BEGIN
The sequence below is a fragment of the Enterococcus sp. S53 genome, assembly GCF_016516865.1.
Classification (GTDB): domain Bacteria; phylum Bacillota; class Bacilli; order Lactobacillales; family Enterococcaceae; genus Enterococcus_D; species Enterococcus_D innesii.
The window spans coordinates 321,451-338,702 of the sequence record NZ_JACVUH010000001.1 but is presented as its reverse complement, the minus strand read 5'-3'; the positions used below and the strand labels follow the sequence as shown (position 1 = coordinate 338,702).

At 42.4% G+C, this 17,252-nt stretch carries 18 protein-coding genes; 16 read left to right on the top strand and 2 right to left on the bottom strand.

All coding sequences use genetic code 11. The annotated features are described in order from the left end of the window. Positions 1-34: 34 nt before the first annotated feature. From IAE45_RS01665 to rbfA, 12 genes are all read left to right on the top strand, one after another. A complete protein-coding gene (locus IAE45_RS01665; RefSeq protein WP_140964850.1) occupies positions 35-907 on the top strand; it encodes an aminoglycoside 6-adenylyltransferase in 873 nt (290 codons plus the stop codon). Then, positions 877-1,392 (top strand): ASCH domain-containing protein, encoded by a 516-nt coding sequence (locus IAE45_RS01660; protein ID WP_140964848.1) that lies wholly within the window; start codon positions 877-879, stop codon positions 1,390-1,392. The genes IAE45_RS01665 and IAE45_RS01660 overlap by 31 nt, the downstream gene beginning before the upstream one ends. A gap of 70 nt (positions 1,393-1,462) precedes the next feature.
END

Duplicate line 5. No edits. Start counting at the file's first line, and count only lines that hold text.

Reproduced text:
All coding sequences use genetic code 11. The annotated features are described in order from the left end of the window. Positions 1-34: 34 nt before the first annotated feature. From IAE45_RS01665 to rbfA, 12 genes are all read left to right on the top strand, one after another. A complete protein-coding gene (locus IAE45_RS01665; RefSeq protein WP_140964850.1) occupies positions 35-907 on the top strand; it encodes an aminoglycoside 6-adenylyltransferase in 873 nt (290 codons plus the stop codon). Then, positions 877-1,392 (top strand): ASCH domain-containing protein, encoded by a 516-nt coding sequence (locus IAE45_RS01660; protein ID WP_140964848.1) that lies wholly within the window; start codon positions 877-879, stop codon positions 1,390-1,392. The genes IAE45_RS01665 and IAE45_RS01660 overlap by 31 nt, the downstream gene beginning before the upstream one ends. A gap of 70 nt (positions 1,393-1,462) precedes the next feature.